Amorphous epoxy is considered for investigating the role of graphene in enhancing elastic stiffness of polymers.Graphene is incorporated in the amorphous epoxy in order to develop graphene-epoxy systems. The mechanical properties of crosslinked graphene-epoxy (G-Ep) nanocomposites have been investigated using molecular mechanics (MM) and molecular dynamics (MD) simulations. The influences of graphene nanoplatelet weight concentrations, aspect ratios, and dispersion on elastic constants were studied. Both randomly oriented and stacked graphene-epoxy nanocomposites were considered. A polymer consistent force field (pcff) was used in the analysis. The G-Ep nanocomposites system underwent MD equilibration followed by uniform deformation. The stress-strain responses were evaluated in order to determine Young's modulus. MM simulation was also used to calculate the Young's modulus and shear modulus at 0 K. The results from MD and MM simulation showed reasonable improvement in Young's modulus and shear modulus for G-Ep system in comparison to neat epoxy resin. The graphene concentrations in the range of 1%-3% and graphene with high aspect ratio are seen to improve the Young's modulus by 82% approximately. The results from the simulations were compared with the results from micromechanics based analysis and nanoindentation tests. It was observed from both the atomistic scale simulation and nanoindentation tests that incorporation of graphene in neat epoxy at low weight concentration improves the elastic properties. Using similar MD scheme, it was also seen that the dispersed graphene-epoxy system possesses enhanced in-plane elastic modulus compared to the agglomerated graphene-epoxy system.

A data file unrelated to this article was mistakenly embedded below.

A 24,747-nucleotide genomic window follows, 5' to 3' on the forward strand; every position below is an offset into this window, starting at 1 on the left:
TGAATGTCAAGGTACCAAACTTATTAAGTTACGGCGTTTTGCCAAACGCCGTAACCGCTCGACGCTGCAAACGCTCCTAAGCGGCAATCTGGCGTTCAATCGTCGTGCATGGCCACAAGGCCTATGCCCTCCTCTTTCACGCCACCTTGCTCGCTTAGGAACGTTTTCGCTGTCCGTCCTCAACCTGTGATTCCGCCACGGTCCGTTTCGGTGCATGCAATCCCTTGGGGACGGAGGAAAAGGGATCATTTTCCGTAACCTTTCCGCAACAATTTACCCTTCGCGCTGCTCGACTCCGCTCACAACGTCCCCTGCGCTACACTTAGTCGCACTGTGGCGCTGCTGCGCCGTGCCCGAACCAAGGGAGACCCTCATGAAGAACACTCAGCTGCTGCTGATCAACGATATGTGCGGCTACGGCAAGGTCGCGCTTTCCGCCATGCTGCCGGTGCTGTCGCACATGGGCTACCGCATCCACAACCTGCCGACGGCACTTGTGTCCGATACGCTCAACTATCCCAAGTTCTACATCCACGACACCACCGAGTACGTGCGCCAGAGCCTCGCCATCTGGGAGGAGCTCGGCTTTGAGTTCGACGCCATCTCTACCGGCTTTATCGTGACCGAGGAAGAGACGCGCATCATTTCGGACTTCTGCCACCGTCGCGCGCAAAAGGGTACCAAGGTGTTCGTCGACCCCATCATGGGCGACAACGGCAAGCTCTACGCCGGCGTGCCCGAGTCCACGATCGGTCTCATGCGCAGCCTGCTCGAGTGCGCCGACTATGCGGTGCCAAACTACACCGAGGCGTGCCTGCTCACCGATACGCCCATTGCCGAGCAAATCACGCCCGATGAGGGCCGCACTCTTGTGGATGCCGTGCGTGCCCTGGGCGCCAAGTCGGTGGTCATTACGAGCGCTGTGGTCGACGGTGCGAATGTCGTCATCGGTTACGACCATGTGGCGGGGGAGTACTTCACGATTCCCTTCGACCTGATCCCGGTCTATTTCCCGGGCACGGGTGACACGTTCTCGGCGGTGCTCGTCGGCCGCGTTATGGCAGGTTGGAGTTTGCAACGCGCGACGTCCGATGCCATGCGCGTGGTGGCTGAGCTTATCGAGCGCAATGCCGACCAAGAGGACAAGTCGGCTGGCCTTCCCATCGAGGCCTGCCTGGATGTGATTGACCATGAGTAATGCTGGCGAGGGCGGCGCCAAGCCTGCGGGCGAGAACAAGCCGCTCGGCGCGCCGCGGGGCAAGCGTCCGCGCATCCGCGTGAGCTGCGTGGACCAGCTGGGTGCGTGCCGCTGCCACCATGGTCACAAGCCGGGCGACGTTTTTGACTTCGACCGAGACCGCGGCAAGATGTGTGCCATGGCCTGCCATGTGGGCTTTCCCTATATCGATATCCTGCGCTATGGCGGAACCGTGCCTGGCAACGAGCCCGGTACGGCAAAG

Received 15 March 2013Accepted 10 June 2013Published online 26 June 2013
The work was supported by NSF EPSCoR Research Grant No. 23669.
Article outline: I. INTRODUCTION II. THEORY A. Atomistic stress calculation B. Elastic modulus from molecular mechanics (MM) method C. Elastic modulus from stress-strain responses III. MODEL DEVELOPMENT A. Graphene's weight concentration model B. Graphene dispersion models IV. COMPUTATIONAL DETAILS A. Equilibration and deformation of fixed graphene (FGr) and varying graphene (VGr) models B. Equilibration and deformation of graphene dispersion models V. NANOINDENTATION TEST VI. RESULTS AND DISCUSSION A. Effects of graphene concentrations and aspect ratio on elastic constants B. Dispersion and agglomeration effects VII. CONCLUSION
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